Saba’s cousin was stabbed to death in Chicago after a brief scuffle on the train. The way Saba raps about his cousin—born Walter Long Jr. —you’d think he was magical, kissed by fortune his entire life. He was Saba’s mentor, his wingman, dauntless and deathless until, suddenly, he wasn’t.
To be young is often to be fixated on your own presumed indestructibility. Saba’s gorgeous, meditative new album, CARE FOR ME, begins with him singing the words “I’m so alone.” Isolation and trauma go hand-in-hand when you lose someone close, especially when that someone served as your shield for so long. “Jesus got killed for our sins, Walter got killed for a coat,” he raps. “I’m tryna cope, but it’s a part of me gone and, apparently, I’m alone.”
CARE FOR ME processes grief and its attendant loneliness, the paradox of feeling secluded during the most connected era in history, and having to manage that misery inside the social gratification matrix. So much of CARE FOR ME is an ongoing conversation trying to reconcile a cruel, unforgiving world with God’s plan. “FIGHTER” is submerged and glassy, its watery sheen glistening like it’s catching sunlight; Saba surfaces from this shimmer as if cresting in a wave pool. “It’s harder to love myself when all these people compliment me,” he raps, conflicted. It’s brutal moments of vulnerability like this that make CARE FOR ME such an enveloping experience.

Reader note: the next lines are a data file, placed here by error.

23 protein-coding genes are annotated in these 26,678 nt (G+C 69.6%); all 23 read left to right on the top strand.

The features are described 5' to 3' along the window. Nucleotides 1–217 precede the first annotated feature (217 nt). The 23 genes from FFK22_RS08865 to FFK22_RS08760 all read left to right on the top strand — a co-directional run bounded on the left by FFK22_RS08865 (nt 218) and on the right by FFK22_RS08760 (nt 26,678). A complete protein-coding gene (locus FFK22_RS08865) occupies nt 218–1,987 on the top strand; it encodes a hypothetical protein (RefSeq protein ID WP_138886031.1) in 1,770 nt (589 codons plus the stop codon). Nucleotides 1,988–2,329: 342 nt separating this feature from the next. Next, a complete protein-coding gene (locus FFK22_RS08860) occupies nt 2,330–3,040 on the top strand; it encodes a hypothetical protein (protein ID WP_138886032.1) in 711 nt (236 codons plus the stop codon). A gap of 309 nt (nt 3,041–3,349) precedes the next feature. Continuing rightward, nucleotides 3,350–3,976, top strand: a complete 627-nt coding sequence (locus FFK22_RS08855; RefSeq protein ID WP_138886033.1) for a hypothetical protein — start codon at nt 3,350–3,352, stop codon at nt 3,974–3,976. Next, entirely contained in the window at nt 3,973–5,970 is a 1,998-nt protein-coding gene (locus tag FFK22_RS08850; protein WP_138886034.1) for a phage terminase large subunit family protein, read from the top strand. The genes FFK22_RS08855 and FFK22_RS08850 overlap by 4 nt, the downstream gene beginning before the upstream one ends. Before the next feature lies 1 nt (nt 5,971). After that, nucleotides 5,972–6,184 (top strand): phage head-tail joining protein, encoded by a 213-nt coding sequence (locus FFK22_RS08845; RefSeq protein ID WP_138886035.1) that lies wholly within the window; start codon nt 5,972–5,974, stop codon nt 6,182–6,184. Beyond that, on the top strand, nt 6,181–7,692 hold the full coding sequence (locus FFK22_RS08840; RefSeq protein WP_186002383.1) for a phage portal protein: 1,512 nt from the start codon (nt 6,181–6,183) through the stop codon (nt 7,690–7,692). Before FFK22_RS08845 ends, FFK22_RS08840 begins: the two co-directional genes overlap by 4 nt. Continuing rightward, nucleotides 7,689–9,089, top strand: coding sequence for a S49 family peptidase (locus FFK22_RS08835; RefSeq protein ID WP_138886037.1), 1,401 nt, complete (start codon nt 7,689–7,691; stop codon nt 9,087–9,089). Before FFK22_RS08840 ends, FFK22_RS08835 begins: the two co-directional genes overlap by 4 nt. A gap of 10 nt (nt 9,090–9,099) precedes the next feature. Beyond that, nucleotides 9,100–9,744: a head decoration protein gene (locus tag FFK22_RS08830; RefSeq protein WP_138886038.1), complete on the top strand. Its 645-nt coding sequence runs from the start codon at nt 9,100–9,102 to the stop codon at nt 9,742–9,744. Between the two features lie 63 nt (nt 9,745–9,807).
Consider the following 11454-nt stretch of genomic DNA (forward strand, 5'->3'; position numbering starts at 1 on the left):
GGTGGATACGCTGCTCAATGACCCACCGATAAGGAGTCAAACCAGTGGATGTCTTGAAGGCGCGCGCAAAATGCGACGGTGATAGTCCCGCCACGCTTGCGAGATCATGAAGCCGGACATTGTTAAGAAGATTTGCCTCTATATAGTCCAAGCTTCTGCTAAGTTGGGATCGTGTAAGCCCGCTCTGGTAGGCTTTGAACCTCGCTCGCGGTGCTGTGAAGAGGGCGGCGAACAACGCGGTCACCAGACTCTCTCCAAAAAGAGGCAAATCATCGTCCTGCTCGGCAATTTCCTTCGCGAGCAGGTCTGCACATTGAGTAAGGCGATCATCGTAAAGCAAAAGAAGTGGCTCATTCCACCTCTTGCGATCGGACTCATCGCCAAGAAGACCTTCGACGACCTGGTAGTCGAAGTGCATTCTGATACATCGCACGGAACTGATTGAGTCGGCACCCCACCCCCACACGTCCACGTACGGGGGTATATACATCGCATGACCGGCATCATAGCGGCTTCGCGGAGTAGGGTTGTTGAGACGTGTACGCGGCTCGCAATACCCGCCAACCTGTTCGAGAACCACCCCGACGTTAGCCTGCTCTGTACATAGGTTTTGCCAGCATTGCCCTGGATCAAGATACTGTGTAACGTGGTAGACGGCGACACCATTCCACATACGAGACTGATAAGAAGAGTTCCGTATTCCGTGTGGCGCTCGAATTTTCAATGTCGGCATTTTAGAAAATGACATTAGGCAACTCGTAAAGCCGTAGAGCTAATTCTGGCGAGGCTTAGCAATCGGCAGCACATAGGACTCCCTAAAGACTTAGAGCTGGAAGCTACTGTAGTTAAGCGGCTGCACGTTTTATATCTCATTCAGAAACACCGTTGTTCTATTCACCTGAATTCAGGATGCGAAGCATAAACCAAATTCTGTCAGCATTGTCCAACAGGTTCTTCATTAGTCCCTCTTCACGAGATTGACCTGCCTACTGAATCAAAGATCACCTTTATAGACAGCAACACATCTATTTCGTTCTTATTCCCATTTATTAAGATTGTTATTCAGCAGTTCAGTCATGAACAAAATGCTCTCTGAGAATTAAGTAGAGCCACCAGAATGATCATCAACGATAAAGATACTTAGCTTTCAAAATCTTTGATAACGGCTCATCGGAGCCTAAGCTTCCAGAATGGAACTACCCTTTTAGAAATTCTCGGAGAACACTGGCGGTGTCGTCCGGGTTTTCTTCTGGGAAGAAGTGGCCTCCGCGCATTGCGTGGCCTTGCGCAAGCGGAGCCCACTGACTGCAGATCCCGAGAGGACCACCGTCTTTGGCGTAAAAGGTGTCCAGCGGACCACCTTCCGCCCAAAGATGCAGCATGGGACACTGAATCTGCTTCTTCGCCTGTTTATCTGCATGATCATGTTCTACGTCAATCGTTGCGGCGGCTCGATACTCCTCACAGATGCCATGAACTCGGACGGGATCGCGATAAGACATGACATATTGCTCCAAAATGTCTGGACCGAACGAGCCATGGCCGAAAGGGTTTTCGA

Saba’s stunning exploration of loss builds to a restorative climax: the one-two punch that is the dewy-eyed odyssey “PROM / KING” and the skyward-bound drifter “HEAVEN ALL AROUND ME.” His writing is so dense yet free-flowing, so delicate and tactile. The drums crescendo into a frenzy on “PROM / KING,” to the point that Saba keeps his own time, untethered to rhythm, while never missing a single beat. The song is devastating, but it would feel almost hopeless without “HEAVEN,” a glowing conclusion to the saga that imagines a reborn Walter ascending to a better place, looking down and after Saba. It’s a remarkably powerful scene, a moment where Saba comes to realize that, despite everything, he was never alone and he never will be.